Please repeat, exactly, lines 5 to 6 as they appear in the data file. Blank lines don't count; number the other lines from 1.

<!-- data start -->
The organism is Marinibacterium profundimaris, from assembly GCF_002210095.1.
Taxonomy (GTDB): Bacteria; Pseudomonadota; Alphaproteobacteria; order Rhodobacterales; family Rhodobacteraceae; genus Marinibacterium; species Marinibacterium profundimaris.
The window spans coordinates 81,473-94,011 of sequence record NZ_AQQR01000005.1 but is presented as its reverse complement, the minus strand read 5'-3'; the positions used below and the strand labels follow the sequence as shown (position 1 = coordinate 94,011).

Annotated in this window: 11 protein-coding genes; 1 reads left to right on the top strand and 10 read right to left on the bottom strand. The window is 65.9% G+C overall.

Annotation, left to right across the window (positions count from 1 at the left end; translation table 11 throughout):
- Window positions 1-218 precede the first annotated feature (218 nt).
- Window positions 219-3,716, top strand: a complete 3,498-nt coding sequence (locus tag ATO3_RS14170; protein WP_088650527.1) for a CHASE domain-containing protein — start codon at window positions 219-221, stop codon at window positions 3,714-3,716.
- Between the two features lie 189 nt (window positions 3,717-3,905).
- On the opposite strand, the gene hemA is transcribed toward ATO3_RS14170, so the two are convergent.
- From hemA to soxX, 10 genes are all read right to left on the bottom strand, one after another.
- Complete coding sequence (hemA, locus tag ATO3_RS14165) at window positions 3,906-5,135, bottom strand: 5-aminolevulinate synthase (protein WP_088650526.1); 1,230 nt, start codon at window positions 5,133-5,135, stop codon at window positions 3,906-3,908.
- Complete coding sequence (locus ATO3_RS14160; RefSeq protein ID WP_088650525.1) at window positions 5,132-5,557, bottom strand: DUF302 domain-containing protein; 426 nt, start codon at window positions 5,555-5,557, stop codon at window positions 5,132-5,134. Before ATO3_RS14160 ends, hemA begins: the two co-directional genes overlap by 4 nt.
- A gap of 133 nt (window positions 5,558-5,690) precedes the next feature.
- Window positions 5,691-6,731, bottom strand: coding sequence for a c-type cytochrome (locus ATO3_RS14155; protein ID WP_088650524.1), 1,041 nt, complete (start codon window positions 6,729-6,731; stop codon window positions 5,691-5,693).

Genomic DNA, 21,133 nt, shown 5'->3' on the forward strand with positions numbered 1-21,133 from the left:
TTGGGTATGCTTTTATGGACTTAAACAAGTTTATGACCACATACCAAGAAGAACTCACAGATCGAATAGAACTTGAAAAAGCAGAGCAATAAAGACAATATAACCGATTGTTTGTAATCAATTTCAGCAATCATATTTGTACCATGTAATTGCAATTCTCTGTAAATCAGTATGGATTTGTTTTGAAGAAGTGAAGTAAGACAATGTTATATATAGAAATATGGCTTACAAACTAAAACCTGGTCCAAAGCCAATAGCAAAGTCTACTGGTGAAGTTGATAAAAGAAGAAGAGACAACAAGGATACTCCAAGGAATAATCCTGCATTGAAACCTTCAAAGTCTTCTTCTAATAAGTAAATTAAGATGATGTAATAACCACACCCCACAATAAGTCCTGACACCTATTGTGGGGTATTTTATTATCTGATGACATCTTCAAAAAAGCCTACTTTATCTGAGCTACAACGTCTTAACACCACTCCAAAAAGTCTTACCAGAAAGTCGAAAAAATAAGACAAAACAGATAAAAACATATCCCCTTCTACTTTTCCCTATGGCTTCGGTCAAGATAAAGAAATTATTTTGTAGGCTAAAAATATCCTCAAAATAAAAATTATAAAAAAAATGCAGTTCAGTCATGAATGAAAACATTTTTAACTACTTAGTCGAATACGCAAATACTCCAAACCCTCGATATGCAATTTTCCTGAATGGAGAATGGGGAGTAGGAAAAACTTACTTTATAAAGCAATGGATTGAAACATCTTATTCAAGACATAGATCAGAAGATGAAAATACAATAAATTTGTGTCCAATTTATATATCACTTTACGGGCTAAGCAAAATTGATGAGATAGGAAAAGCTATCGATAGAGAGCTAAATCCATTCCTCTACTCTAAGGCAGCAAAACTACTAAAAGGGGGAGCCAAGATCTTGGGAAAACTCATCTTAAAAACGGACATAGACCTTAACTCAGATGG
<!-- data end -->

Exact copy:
Annotation, left to right across the window (positions count from 1 at the left end; translation table 11 throughout):
- Window positions 1-218 precede the first annotated feature (218 nt).